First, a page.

Building a Better Process
You can hardly turn a page today without hearing someone waxing lyrical about the value of lower cycle times to insurers, body shops and customers. Therefore, you would imagine that body shops around the world would have worked out how to significantly reduce them. The strange thing is, most haven’t.
The problem is that pretty much every body shop runs a completely broken process and however much you try to reduce the time it takes from receiving a customer’s keys to the point you give them back, you can only tweak the performance. Why? Because most collision shop owners spend most of their time focusing on efficiencies of staff and processes using sticks and carrots to make people work faster.
But they’re tackling the wrong problem. What needs to be done is to look at what single entity determines output, and especially at what actually stops production. Having spent a lot of time studying this, it’s very clear there are four key things that actually stop production. One is departmentalization.
If we hark back to the good old days of vehicle repair, when we all made money, could decide on which paint we used and didn’t have to go cap-in-hand to insurers for DRP work, you probably remember how much of the repair process you did yourself. You probably did all of the teardown, panel work, even painting and also handed the shiny car back to a beaming customer.
Then, it all changed as insurers wanted economies of scale. DRPs became the in-thing and we all built bigger sheds to repair more cars. In order to gain the efficiency benefit, we departmentalized our businesses into guys that stripped components out, guys that did structural or light panel work, guys that did paint preparation, painters, etc. You made a choice, which career path you wanted to take.
Individually, they could repair their area of production more quickly. However, the system ended up with a new enemy—queuing. Think about it. If you drive your shop’s people to work all of the time, to work at high speed (we call that efficiency) in a system with departments, what happens when your panel body technician finishes his task? He passes it on to the paint prep guy, right? Well no, because the paint prep guy is also busy working on another vehicle, which means he can’t yet take the new one.
So the vehicle goes into a queue. It waits until someone from the next department becomes free. It does that for every department change, time and time again.
Departmentalizing your business adds queuing. Queuing adds significantly to cycle time. Now the acid test: Take a look around your body shop. Count the number of productive staff, then count the number of vehicles that have work already in progress. Staff are probably outnumbered 3:1. Vehicles not currently being worked on are in a queue. What’s more, these are adding a huge amount of waste to your enterprise.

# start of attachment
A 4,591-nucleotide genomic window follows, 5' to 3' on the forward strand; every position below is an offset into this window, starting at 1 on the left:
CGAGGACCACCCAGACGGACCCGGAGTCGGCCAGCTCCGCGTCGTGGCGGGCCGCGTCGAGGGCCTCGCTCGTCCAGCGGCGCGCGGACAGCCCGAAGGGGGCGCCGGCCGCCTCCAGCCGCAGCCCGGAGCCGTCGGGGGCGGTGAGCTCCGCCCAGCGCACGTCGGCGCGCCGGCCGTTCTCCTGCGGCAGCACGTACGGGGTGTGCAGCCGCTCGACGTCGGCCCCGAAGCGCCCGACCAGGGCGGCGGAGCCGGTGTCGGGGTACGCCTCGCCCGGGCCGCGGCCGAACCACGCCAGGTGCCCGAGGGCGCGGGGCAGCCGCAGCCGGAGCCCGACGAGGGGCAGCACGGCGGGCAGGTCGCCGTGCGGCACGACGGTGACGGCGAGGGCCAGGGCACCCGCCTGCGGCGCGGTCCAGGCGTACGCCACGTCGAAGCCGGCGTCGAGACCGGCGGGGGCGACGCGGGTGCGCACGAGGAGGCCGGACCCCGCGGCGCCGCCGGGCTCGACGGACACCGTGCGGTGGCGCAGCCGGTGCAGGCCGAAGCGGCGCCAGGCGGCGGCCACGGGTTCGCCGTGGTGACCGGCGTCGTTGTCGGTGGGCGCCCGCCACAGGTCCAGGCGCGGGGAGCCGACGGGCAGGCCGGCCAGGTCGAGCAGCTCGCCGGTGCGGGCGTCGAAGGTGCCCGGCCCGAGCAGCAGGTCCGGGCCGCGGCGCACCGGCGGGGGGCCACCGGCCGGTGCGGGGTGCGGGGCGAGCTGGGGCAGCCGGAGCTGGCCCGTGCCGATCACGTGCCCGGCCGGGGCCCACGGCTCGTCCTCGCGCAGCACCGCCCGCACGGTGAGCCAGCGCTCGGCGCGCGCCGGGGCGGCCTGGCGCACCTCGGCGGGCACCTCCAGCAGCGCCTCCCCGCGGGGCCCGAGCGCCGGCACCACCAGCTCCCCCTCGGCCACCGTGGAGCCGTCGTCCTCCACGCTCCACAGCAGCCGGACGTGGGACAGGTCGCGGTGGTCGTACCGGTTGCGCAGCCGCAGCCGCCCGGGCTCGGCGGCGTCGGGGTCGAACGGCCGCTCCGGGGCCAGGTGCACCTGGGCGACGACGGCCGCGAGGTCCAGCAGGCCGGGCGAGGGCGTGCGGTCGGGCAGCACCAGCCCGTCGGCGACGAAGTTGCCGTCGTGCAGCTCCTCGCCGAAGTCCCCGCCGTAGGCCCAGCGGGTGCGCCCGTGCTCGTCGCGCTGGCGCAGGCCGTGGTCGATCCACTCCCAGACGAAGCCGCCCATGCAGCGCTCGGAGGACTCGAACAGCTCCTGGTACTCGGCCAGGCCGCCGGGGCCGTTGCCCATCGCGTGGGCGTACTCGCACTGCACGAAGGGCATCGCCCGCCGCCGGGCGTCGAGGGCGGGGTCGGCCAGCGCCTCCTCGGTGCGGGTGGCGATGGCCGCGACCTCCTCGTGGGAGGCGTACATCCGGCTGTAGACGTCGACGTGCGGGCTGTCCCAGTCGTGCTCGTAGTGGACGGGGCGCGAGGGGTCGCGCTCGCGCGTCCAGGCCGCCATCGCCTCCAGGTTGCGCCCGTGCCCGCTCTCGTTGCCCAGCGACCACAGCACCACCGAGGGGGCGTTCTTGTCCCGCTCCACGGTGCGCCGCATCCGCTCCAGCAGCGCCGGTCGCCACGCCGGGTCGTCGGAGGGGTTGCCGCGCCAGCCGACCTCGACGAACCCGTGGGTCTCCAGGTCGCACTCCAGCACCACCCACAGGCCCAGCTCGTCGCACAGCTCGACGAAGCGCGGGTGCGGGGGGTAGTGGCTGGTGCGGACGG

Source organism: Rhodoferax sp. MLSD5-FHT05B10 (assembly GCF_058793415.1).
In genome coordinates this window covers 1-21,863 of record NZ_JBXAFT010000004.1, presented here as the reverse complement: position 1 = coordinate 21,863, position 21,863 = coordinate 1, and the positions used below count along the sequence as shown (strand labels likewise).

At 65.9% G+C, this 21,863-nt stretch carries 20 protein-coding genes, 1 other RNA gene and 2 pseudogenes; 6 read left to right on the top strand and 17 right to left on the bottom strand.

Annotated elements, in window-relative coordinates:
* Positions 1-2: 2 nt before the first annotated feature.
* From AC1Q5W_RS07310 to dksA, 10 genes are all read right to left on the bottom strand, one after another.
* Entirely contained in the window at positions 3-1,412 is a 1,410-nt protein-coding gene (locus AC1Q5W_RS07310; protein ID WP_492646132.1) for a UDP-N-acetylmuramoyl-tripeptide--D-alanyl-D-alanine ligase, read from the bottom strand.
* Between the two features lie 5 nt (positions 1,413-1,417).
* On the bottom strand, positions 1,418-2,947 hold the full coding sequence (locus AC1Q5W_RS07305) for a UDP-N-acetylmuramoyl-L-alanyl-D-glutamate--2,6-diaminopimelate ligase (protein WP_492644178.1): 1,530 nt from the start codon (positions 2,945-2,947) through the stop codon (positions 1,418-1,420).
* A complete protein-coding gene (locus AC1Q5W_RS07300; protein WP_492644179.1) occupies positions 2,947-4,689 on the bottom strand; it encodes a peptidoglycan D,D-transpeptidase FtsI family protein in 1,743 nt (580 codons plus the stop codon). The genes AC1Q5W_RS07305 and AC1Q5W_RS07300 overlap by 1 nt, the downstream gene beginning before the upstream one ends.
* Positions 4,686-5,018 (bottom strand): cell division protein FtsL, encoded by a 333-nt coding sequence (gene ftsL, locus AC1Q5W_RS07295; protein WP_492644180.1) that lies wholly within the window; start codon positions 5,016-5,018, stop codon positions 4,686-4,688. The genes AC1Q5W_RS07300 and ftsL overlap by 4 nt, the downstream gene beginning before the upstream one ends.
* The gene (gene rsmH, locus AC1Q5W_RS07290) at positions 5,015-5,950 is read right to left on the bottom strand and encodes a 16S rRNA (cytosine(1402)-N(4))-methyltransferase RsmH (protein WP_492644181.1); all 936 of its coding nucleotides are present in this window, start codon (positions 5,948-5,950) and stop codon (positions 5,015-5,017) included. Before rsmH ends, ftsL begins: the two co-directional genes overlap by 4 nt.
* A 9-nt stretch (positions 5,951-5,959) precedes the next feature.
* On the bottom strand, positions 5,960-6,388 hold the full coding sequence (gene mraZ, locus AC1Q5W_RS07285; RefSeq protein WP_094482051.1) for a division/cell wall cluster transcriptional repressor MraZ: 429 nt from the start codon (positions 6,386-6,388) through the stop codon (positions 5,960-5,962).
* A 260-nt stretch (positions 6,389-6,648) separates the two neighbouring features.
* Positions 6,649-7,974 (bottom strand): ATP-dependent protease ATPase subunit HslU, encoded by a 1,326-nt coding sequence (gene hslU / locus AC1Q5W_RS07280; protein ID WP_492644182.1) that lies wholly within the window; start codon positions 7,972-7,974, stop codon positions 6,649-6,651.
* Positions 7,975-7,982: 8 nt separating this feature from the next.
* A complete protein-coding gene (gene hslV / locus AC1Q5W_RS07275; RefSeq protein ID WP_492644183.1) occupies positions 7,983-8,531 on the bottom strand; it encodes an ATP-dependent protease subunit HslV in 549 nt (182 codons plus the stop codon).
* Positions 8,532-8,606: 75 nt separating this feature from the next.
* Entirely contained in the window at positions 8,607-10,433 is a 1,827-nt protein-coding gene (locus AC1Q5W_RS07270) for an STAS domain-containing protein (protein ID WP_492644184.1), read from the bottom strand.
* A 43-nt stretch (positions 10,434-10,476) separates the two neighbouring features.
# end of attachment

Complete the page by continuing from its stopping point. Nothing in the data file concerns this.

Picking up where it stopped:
Work-in-progress adds no value. It consumes space, heat, light, energy, rent, overheads and of course parts and materials waiting to be invoiced. The only thing it provides is vanity, to a body shop manager that thinks they are busy.
Work-in-progress just adds cost and chaos to your business, and it needs to be driven out. Reducing, or removing departments will increase productivity, reduce work-in-progress, lower costs and significantly reduce cycle time. One answer to reducing work-in-progress is of course obvious, by re-skilling and training people so they can achieve multiple operations. If we can get a body tech to tear down the vehicle, do all of the metalwork, the filler application and apply primer before completely preparing the vehicle for paint, we remove a significant amount of the go-stop-go scenario. There is no queuing between departments, because we have almost eliminated the departments. This is one of the key things we tackle in Bodyshop Revolution, because unless you are prepared to change the complete repair process (and here I mean technology, staff skill-sets, processes, software, remuneration and ideology) then all you can ever do is meddle with the peripherals in order to achieve marginal productive gain.
As I said earlier, departmentalization is just one of four practices that stop work flowing. Next month I’m going to discuss the next—Murphys—the things that unexpectedly go wrong.
Jon Parker is managing director of the Byteback Group, a U.K.-based information technology and services company aimed at advancing the collision repair industry.